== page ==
Though I am an Evangelical Christian and though I live in Nashville and though I incompletely agree with parts of “The Nashville Statement,” I believe it is an extremely poor and untimely expression of beliefs in numerous ways, and one about which I am sad and angry.

And so, I’ve come up with some statements of my own.



Article 1

I AFFIRM that sexuality is complicated, confusing, and ultimately a gray area in a world that insists on being black and white.

I DENY 
that sexuality is merely the sum of our biological parts and AFFIRM that the characteristics of gender difference are mostly shrouded in mystery and therefore cannot be described in ultimatums.

Article 2
I AFFIRM that God has boundless compassion for individuals questioning their sexuality, and that He will love people through their own particular journeys.

I DENY that LGBT people are going to hell based on how they identify themselves.

Article 3
I AFFIRM that the Church is called to be a place where sexuality can be discussed openly, freely, and without fear of judgment.

I DENY that the Church has any right to condemn God’s children based on their gender identity.

Article 4
I AFFIRM that describing oneself as gay, lesbian, bisexual, etc. as a partial expression of one’s experience of life are helpful descriptors that have many nuanced layers of meaning and that each person’s story must be heard in its entirety before jumping to conclusions.

I DENY that describing oneself as any of the LGBT descriptors is a violation of God’s “natural order”.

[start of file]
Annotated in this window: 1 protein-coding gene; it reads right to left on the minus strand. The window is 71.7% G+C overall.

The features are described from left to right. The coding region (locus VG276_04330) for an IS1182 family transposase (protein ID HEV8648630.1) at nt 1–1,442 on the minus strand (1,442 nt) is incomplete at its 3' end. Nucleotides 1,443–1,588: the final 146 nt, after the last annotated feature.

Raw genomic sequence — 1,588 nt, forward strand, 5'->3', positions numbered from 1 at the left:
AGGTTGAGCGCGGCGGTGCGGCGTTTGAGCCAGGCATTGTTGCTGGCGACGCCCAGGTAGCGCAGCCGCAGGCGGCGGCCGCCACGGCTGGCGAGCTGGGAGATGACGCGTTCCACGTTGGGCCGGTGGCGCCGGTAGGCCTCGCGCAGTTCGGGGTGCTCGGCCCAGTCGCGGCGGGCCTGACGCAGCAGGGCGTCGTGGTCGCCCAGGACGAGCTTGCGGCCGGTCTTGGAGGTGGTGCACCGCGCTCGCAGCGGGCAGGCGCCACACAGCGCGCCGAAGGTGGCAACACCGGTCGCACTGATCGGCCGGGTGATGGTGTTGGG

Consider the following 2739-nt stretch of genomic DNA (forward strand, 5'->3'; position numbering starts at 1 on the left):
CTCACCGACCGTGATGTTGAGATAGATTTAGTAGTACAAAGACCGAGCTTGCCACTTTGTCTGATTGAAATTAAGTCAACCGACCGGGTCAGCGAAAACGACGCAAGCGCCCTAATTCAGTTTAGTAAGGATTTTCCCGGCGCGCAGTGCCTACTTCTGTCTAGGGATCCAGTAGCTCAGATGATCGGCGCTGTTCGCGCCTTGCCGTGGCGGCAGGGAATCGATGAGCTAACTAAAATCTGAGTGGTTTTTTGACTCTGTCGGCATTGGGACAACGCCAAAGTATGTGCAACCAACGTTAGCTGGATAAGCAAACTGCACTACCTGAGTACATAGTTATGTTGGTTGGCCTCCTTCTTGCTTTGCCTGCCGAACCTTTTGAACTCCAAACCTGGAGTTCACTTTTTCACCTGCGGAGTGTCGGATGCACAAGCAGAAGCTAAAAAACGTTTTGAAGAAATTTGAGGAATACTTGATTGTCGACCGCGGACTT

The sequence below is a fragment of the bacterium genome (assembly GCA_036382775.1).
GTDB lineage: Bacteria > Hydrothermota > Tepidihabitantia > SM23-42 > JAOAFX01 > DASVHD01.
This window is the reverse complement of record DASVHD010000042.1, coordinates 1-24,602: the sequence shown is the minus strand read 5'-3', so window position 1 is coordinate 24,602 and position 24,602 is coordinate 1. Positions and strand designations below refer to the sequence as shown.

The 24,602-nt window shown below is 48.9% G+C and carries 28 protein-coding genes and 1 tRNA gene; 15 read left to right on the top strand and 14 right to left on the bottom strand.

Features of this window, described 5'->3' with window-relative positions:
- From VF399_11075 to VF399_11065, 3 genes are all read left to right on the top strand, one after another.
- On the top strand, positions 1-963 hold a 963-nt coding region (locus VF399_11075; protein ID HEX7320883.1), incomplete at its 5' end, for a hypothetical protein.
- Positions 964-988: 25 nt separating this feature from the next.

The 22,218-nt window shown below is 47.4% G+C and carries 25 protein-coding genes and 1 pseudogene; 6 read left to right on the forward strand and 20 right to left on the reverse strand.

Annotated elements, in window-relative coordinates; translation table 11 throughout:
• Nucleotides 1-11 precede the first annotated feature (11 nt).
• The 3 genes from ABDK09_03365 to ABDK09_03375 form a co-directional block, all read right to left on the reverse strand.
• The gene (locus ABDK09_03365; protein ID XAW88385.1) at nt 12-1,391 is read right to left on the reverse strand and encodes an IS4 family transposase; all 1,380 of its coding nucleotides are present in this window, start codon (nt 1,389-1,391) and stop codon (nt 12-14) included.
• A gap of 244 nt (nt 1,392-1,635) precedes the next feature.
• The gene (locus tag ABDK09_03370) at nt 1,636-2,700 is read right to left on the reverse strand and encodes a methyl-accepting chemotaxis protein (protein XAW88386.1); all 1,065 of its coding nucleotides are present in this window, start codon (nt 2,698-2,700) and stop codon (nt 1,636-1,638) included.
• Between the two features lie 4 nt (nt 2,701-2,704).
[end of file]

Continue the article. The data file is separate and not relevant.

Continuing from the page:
Article 5
I AFFIRM that a continuous searching of the Scriptures combined with consulting of the Holy Spirit is required to mold our understanding of sexuality.

I DENY that the discussion should ever be “closed” on the topic of sexuality.

Article 6
I AFFIRM that I will personally love and cherish every LGBT person I have the honor of knowing.

I DENY that my own convictions will prevent me from respecting another person’s story.

Article 7
I AFFIRM that evangelical Christians have been historically hateful and phobic of LGBT people.

I DENY that hate and fear are appropriate responses to difference of any kind.

Article 8
I AFFIRM that Christians have the radical and joyful privilege to BE FAMILY to their LGBT brothers and sisters in Christ.

I DENY that same-sex attraction for a Christian equates to a lifetime of loneliness and shame.

Article 9
I AFFIRM that God is fully and uniquely at work in each of our lives and that He will mold our hearts to His will if we are willing to be open to the painful and uncomfortable processes He uses.

I DENY that I have all the answers.


I’m sure I could go on and on . . . but for now I will stop there and leave you with this beautiful song about a Christian man who experiences same-sex attraction and how a church’s all-too-common condemnation of LGBT people deeply affects him . . . and the radical love of Jesus that broke through all of the man’s shame and fear.